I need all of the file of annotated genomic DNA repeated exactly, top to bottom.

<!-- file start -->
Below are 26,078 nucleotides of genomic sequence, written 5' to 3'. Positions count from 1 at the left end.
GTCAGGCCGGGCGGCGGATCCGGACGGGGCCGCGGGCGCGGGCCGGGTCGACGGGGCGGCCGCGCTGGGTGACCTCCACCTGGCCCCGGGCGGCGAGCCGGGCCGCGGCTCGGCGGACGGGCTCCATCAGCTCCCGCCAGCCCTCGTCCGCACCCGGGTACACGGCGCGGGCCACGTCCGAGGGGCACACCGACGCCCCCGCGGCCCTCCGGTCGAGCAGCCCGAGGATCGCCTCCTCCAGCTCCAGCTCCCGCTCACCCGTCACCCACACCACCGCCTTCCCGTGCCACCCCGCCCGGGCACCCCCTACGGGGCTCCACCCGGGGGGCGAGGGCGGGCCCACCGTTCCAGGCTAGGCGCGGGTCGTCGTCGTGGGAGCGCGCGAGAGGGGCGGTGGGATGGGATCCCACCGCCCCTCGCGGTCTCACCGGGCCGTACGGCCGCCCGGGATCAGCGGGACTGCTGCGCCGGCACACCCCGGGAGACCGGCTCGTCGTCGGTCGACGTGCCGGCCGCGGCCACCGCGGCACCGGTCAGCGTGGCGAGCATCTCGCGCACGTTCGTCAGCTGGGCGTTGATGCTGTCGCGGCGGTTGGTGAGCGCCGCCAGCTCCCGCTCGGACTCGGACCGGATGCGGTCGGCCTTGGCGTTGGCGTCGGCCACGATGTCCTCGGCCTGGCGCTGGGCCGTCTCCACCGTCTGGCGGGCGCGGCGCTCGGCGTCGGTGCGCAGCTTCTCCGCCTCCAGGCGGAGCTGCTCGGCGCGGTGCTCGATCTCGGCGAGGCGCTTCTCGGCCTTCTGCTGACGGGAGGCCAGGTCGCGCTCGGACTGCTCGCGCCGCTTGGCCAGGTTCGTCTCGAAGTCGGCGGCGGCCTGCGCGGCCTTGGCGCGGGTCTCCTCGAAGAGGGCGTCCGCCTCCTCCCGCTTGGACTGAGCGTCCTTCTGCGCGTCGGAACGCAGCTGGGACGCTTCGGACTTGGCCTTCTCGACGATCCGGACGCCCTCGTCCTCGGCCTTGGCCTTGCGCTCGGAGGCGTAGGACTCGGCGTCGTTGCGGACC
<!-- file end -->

Below are 26,078 nucleotides of genomic sequence, written 5' to 3'. Positions count from 1 at the left end.
GTCAGGCCGGGCGGCGGATCCGGACGGGGCCGCGGGCGCGGGCCGGGTCGACGGGGCGGCCGCGCTGGGTGACCTCCACCTGGCCCCGGGCGGCGAGCCGGGCCGCGGCTCGGCGGACGGGCTCCATCAGCTCCCGCCAGCCCTCGTCCGCACCCGGGTACACGGCGCGGGCCACGTCCGAGGGGCACACCGACGCCCCCGCGGCCCTCCGGTCGAGCAGCCCGAGGATCGCCTCCTCCAGCTCCAGCTCCCGCTCACCCGTCACCCACACCACCGCCTTCCCGTGCCACCCCGCCCGGGCACCCCCTACGGGGCTCCACCCGGGGGGCGAGGGCGGGCCCACCGTTCCAGGCTAGGCGCGGGTCGTCGTCGTGGGAGCGCGCGAGAGGGGCGGTGGGATGGGATCCCACCGCCCCTCGCGGTCTCACCGGGCCGTACGGCCGCCCGGGATCAGCGGGACTGCTGCGCCGGCACACCCCGGGAGACCGGCTCGTCGTCGGTCGACGTGCCGGCCGCGGCCACCGCGGCACCGGTCAGCGTGGCGAGCATCTCGCGCACGTTCGTCAGCTGGGCGTTGATGCTGTCGCGGCGGTTGGTGAGCGCCGCCAGCTCCCGCTCGGACTCGGACCGGATGCGGTCGGCCTTGGCGTTGGCGTCGGCCACGATGTCCTCGGCCTGGCGCTGGGCCGTCTCCACCGTCTGGCGGGCGCGGCGCTCGGCGTCGGTGCGCAGCTTCTCCGCCTCCAGGCGGAGCTGCTCGGCGCGGTGCTCGATCTCGGCGAGGCGCTTCTCGGCCTTCTGCTGACGGGAGGCCAGGTCGCGCTCGGACTGCTCGCGCCGCTTGGCCAGGTTCGTCTCGAAGTCGGCGGCGGCCTGCGCGGCCTTGGCGCGGGTCTCCTCGAAGAGGGCGTCCGCCTCCTCCCGCTTGGACTGAGCGTCCTTCTGCGCGTCGGAACGCAGCTGGGACGCTTCGGACTTGGCCTTCTCGACGATCCGGACGCCCTCGTCCTCGGCCTTGGCCTTGCGCTCGGAGGCGTAGGACTCGGCGTCGTTGCGGACC